Internet access is changing teaching methods in Afghanistan
"In the time that the world was being bombarded with technology, Afghanistan was being bombarded with real bombs," says Susan Atai, a computer science student at Herat University. Decades of conflict and poor governance left Afghanistan’s academic institutions without adequate facilities. But things are changing, thanks to a NATO-sponsored project which is providing internet connectivity to over 70 000 students in universities in the capital and provinces.
For students like Atai, access to the internet is hugely important. “It takes our studies to another level,” she says, describing the impact of the now Afghanistan focused project. “My presentations have improved because I have used videos and search for more information due to the high-speed internet facility.”
It’s not just the university students who are benefiting, lecturers are also able to use the network to conduct research and find new teaching materials. “The internet has really changed the studying methods of both teachers and students,” explains Atai. “Old methods and material have been thrown away and every subject is updated with the world’s daily findings.”
The SILK-Afghanistan project
Named after the historical Great Silk Road trading route which linked Asia and Europe, promoting the exchange of goods, knowledge and ideas, NATO’s Virtual Silk Highway (SILK) project was set up to provide affordable, high speed internet access via satellite to the academic communities of the Caucasus and Central Asia.
The SILK project was extended to Kabul University, Afghanistan, in 2004, and then to three other Kabul-based universities by 2008. Between end 2009 and early 2011, it has been extended to 14 provincial universities serving about 60 000 students. Whereas the Virtual Silk Highway project in the rest of Central Asia and the Caucasus was turned over to the co-sponsorship of the European Union in 2010, the new NATO- and United States Department of State-sponsored SILK-Afghanistan project is expected to continue until summer of 2013.
Universities also have the option to apply for internet connectivity upgrades to broad-band, and also for NATO networking infrastructure grants and help to train Afghan information technology staffers. Some 47 participants have already received training on cyber security and managing networks. Alongside this, an online distance learning portal in Economics and Management has also been set up with NATO’s financial support.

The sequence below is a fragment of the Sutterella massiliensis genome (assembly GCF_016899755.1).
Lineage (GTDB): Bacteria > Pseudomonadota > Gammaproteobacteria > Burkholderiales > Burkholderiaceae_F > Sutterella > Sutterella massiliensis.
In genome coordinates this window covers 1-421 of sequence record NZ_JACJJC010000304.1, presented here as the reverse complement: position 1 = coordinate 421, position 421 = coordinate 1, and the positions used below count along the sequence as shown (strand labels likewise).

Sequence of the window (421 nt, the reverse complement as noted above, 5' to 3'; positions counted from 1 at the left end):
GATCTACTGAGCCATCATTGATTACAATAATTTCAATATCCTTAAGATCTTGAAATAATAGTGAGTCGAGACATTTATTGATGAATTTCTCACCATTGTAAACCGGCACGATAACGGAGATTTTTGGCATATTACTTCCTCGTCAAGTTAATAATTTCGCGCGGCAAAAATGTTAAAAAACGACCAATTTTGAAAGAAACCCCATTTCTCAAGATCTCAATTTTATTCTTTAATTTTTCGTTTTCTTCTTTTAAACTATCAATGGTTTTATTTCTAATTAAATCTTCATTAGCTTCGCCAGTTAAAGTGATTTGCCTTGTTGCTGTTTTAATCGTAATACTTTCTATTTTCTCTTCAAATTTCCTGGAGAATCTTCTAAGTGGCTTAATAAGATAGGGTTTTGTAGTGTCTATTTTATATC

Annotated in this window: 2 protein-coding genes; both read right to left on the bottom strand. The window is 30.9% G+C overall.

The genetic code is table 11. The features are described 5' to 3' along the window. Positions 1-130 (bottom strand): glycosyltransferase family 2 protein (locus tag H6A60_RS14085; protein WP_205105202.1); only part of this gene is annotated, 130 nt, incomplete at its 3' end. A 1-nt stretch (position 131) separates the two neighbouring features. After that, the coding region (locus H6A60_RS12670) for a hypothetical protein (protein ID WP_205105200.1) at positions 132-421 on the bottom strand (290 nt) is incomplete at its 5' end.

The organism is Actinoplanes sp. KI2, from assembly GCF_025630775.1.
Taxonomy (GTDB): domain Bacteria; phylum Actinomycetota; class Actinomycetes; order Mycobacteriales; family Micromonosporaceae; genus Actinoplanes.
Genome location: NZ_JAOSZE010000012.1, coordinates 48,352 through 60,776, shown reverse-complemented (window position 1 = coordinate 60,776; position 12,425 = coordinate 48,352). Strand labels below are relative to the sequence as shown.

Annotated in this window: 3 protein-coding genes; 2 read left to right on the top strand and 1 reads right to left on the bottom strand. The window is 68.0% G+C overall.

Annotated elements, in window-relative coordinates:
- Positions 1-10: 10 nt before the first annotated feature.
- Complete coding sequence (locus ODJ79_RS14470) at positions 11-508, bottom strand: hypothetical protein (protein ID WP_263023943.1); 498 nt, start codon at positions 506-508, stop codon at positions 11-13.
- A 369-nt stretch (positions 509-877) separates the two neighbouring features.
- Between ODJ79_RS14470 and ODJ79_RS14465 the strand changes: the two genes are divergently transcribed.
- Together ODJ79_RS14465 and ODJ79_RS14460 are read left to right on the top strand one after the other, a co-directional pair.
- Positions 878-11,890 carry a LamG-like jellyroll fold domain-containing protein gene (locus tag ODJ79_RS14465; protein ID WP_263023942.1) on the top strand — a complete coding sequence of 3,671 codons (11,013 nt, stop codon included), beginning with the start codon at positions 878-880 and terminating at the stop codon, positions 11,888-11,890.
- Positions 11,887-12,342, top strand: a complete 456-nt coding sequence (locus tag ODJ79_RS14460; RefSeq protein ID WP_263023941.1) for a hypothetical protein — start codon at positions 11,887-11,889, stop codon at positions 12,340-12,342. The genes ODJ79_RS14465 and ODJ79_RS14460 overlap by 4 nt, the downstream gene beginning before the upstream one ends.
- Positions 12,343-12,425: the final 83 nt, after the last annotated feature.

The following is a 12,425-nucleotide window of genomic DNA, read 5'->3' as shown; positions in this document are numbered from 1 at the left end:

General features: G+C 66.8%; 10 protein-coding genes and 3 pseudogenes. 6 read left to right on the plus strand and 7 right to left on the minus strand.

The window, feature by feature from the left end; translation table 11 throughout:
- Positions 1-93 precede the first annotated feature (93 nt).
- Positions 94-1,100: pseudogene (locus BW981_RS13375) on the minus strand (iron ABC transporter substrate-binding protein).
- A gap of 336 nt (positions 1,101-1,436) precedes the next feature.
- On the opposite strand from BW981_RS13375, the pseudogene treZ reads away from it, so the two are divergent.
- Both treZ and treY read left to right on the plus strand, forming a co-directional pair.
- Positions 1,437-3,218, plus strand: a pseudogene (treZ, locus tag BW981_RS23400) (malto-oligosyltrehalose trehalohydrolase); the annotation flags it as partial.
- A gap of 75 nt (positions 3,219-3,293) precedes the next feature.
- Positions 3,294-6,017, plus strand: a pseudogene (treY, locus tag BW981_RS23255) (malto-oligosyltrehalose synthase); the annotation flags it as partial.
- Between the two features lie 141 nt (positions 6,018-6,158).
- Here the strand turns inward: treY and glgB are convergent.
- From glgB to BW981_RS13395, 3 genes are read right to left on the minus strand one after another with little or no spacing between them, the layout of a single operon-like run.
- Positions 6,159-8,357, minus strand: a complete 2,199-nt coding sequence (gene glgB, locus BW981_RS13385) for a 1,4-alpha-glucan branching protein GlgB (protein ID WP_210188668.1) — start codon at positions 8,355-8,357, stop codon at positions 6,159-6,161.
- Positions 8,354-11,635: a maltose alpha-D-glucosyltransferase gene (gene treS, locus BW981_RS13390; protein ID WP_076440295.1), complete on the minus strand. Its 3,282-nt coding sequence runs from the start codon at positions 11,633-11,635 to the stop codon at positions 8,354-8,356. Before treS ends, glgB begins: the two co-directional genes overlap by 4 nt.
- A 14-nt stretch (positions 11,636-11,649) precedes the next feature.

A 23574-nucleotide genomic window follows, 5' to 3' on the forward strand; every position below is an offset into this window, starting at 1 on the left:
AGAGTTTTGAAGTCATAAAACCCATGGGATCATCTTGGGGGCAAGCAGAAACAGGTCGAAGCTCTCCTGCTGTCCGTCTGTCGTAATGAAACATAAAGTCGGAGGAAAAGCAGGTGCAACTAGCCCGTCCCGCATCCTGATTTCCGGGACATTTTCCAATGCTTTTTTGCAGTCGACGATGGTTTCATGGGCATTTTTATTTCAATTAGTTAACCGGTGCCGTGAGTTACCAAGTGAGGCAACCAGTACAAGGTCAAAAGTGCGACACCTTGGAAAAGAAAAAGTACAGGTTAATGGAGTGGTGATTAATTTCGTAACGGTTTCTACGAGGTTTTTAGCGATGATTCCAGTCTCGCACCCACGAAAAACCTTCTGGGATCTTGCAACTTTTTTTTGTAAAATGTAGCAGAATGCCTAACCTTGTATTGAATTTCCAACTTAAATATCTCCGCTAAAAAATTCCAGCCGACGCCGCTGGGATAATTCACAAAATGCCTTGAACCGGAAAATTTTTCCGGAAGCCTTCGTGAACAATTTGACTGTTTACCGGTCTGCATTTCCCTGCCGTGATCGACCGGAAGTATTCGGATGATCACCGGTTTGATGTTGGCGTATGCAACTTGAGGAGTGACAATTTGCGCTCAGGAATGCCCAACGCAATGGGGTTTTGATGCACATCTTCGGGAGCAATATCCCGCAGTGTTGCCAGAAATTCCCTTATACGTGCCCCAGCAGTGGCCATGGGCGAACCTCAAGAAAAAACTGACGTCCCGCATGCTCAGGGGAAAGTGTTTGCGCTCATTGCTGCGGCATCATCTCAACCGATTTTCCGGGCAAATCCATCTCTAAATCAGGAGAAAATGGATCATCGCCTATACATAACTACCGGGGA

“It is really important for the Ministry of Higher Education that we have broadband for universities so that students can easily do their academic work,” says Roya Mahboob, Project Coordinator at the Ministry of Higher Education in Kabul. “When the Taliban left the country the education system was terrible, but now it’s getting better day by day. The Ministry of Higher Education has a strategic plan for it, how long it should take, and how to get a standard level like other countries,” she adds.
New opportunities through distance-learning
Although this process is expected to take a number of years, the impact of the SILK-Afghanistan project has already been felt. “Students and lectures can easily find the information they need to learn and conduct research now,” continues Mahboob. “They can study through distance learning. For example, now I am doing my MBA through distance learning made possible by SILK-Afghanistan.”
Atai agrees, describing how during her studies in Afghanistan at the computer science faculty of Herat University, she has used the network to speak to others, read more up-to-date information and improve her in-class performance.
“Afghan teachers now have access to the world’s most effective teaching methods,” she explains. “Other students sometimes have to work throughout the day – and night schools don’t exist – therefore online education is a really good opportunity for them to improve their knowledge.”
Lack of home access remains a problem
However, according to Atai, problems remain outside of the university. Afghanistan suffers from poor home access to the internet and a lack of knowledge among ordinary citizens about what it can offer them. Statistics released by Facebook in August 2010 suggest that just 52 980 users where based in Afghanistan and, according to a report published by the International Monetary Fund in June 2010, only 3.4 percent of the country’s 33 million population were active on the internet.
“Nowadays most Afghans are illiterate; how can they use the internet?” Atai says. “In my opinion internet distribution must go hand-in-hand with programmes to teach people how to use it. It would be perfect if the programme could be done as an urban network so that people and students can benefit from home,” she explains, adding that students once exposed to the internet find it hard to give up using it on a daily basis.
“Another issue is that to maintain the success of SILK-Afghanistan we need security,” she says. “But with the help of the international community and NATO, it is changing for the better.”